Cash Accumulation

Cash Accumulation
Photo by Jp Valery / Unsplash

When we started two years ago I naively thought I'd read enough Twitter threads to understand that basically all we needed to do to win was:

  1. buy good businesses (hard)
  2. accumulate excess cash (hardest)
  3. redeploy that cash (harder)

However, we now have two years of operating history and here's the reality:

  1. Our largest inflow of cash was from selling a business
  2. Our second largest inflow of cash was from an enterprise sale of an enterprise SaaS which we have since concluded is not the right type of micro business for us to own.
  3. The rest of the months were roughly break even or operating at a slight loss.

Even in a service business like the email marketing agency, which cleared $350k last year but did not make much profit for reasons we hope are fixed this year.

The point is, when you're buying tiny businesses, there really isn't much (if any) excess cashflow. The "cashflow" accumulates when you sell a business and then redeploy that capital to buy something slightly larger or buy two smaller ones that are growing quickly. In theory, we'd love to own stuff forever that kicks off consistent cash and grows at a consistent rate. The reality is though that sometimes we have to sell stuff off we'd rather keep to be able to generate enough cash to do another acquisition.

The flywheel that i think is more practical despite it not being ideal is:

  • flip businesses to accumulate cash.
  • redeploy that cash

The tricky part though is that you need to find something quickly to buy if you're watching your IRR #s. Thankfully we've just used our own cash to date so that's not a problem, but one day we may raise a fund and people will ask our IRR so it's still a concern.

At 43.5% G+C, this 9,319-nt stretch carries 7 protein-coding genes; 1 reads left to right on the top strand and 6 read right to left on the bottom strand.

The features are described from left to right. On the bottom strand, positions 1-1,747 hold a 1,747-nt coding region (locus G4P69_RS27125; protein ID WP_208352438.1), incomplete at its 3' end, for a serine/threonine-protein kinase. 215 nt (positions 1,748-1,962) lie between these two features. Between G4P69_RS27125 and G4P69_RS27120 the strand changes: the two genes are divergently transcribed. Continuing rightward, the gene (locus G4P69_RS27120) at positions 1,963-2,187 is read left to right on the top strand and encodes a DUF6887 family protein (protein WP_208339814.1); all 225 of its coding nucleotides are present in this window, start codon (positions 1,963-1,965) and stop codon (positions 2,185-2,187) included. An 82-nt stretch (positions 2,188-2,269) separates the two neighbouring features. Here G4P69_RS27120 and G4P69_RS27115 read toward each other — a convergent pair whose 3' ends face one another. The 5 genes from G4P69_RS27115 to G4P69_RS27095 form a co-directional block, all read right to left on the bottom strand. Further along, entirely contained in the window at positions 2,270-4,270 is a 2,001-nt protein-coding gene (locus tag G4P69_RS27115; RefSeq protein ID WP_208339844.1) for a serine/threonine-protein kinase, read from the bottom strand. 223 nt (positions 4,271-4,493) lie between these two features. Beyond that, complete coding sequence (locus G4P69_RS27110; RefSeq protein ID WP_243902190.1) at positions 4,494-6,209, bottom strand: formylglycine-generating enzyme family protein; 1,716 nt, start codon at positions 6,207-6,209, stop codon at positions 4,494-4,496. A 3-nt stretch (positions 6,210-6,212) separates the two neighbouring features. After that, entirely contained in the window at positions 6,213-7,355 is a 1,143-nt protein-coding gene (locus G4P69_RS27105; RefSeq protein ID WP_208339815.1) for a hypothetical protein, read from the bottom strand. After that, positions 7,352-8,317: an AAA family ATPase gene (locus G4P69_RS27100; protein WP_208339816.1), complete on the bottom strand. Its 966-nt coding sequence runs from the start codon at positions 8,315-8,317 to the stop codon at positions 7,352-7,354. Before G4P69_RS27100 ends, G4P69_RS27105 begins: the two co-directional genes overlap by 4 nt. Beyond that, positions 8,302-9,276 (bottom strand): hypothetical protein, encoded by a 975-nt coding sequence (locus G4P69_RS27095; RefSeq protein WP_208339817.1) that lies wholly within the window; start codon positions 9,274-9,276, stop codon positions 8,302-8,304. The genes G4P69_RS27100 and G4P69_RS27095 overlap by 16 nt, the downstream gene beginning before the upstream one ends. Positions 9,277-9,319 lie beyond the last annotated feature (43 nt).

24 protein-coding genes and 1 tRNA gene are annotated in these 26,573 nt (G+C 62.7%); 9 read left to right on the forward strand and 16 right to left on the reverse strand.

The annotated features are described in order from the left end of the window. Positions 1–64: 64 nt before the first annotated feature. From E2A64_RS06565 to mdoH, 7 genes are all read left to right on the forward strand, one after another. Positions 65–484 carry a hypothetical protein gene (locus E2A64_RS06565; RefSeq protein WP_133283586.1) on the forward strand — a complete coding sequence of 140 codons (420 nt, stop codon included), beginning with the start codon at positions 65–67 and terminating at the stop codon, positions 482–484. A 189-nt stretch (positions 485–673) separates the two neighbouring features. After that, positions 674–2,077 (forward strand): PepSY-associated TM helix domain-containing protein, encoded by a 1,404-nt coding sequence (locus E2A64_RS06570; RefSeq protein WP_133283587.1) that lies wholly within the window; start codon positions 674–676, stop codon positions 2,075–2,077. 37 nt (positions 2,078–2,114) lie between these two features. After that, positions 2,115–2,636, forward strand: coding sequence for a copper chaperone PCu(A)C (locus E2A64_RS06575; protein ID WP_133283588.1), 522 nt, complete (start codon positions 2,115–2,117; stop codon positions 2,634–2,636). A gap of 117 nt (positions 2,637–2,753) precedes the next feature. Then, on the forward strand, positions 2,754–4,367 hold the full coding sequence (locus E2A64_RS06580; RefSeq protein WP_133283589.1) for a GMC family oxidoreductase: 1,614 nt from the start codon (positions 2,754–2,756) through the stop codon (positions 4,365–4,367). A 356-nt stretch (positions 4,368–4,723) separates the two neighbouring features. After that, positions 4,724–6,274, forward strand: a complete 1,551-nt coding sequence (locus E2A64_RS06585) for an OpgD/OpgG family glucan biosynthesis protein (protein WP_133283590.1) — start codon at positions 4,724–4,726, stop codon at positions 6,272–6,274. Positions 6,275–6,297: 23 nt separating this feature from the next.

In short there's no free lunch once again. If we buy enterprise SaaS businesses, they're really time intensive and labor intensive but have the ability to close 5 and 6 figure customers. Those customers subsequently demand a lot. On the flip side, single purpose applications have relatively lower labor requirements but do not have the ability to have 5 and 6 figure customers.

The last vector is when you buy a larger business but you load it up with debt. This also makes it tough to accumulate cashflow to then redeploy elsewhere because if you're levered at 70% then there isn't going to be much leftover cash. If there is, then good for you, you cut a really great deal or the deal was sufficiently large.


  • You buy a business for $1M that does $250k a year.
  • You're borrowing 70% of it at a 10% interest rate that amortizes over 3 years. (good luck finding a seller willing to do this by the way).
  • At $250k ARR, that's $20,800 MRR. The debt payment on that would be $22,587 ... so already zero room for operating.

This of course is why SBA loans are lovely in theory, because they amortize over 10 years. This deal amortized over 10 years is way better:

Now you'd actually have some cash to pay yourself (if you were doing everything) or hire one person and maybe be able to pay your mortgage.

So levering up is difficult too. The best way out of this is to of course already be rich. And with that brilliant insight, I hope you have a great weekend.

Are we having fun yet?!?